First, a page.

Today’s Wall Street Journal has an interesting article on FERPA — the Family Educational Rights and Privacy Act. Some people find it vague, and useful to colleges that want to hide information that would prove embarrassing. Others think it ought to be expanded.
A specific case that’s discussed is one at Roger Williams University. “In March, Roger Williams University . . . was criticized for hiring the university’s president’s 26-year old son for a fund-raising job, which required a bachelor’s degree. Citing the federal act, the university declined to say whether the son, Chris Nirschel, finished his undergraduate education at Roger Williams — or anywhere else.”
That seems absurd. How is it an invasion of privacy to say whether an individual does or does not hold a degree?
FERPA itself seems absurd to me. The decisions colleges and universities make regarding the disclosure of information about students is no business of the federal government. To paraphrase James Madison, “I cannot lay my finger upon that section of the Constitution that gives Congress the authority to dictate to colleges and universities what their policy on disclosure of information must be.” The states ought to decide upon that for their educational institutions and private schools ought to set their own policies.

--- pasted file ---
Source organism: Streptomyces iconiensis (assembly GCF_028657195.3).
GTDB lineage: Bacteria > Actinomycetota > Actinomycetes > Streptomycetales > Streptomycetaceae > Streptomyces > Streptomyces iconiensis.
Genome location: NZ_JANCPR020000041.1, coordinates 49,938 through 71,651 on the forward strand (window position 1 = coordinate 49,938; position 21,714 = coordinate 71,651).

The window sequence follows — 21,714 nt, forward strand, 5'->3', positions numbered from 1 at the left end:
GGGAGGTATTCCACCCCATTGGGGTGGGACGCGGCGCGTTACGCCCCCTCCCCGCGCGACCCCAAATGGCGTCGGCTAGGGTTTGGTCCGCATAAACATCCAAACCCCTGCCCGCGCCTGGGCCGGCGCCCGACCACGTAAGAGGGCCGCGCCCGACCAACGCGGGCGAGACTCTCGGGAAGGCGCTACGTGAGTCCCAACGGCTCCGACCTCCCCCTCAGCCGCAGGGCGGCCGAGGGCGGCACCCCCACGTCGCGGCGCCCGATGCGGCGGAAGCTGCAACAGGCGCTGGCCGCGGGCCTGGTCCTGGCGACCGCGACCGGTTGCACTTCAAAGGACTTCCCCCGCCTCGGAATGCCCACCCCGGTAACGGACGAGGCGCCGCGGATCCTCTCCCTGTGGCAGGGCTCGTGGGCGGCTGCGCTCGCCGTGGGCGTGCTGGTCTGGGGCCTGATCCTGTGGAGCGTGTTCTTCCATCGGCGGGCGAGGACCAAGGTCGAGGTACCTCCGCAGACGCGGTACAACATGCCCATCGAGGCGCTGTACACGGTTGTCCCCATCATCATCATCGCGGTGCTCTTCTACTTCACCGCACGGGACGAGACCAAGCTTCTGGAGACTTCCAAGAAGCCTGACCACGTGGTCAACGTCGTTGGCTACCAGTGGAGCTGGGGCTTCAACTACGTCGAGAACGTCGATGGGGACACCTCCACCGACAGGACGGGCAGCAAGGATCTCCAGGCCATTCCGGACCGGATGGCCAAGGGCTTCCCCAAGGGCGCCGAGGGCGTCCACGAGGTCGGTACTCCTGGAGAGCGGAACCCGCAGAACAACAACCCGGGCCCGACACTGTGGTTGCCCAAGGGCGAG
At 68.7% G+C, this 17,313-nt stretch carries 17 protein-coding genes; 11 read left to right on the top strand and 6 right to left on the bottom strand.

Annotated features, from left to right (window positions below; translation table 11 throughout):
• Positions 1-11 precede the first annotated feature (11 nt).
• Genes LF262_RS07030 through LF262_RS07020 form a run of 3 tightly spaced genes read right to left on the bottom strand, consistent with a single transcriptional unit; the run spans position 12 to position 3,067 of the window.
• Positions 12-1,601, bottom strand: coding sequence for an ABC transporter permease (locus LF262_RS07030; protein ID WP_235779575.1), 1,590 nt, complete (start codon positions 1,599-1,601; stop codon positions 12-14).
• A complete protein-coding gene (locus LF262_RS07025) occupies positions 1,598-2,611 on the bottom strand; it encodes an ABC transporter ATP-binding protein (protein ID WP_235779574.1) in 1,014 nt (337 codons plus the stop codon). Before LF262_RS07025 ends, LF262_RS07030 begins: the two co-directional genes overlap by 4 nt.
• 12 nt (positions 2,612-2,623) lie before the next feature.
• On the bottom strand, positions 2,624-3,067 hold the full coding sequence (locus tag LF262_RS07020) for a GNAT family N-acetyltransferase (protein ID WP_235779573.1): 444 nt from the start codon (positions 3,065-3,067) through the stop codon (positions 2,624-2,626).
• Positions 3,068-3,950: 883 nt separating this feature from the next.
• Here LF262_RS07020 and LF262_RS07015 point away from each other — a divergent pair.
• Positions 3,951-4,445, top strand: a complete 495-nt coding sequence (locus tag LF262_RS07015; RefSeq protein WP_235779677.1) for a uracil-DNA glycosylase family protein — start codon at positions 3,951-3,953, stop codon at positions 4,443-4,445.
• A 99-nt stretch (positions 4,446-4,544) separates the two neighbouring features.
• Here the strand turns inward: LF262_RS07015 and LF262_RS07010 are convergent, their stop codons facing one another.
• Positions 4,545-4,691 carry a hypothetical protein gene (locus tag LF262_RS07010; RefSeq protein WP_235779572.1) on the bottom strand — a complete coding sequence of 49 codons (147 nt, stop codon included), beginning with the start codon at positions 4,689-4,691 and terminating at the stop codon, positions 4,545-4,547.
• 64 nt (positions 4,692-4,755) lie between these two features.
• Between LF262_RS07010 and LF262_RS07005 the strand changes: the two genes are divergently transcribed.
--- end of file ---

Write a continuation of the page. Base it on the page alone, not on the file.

Lastly, why does a fund-raising job require a college degree? If Roger Williams thinks that people will give less if contacted by an individual without some degree, it’s entitled to discriminate against non-degreed people, but nothing one learns in college is essential to the fund-raiser’s job. This is another instance of employers using educational credentials as a screening mechanism.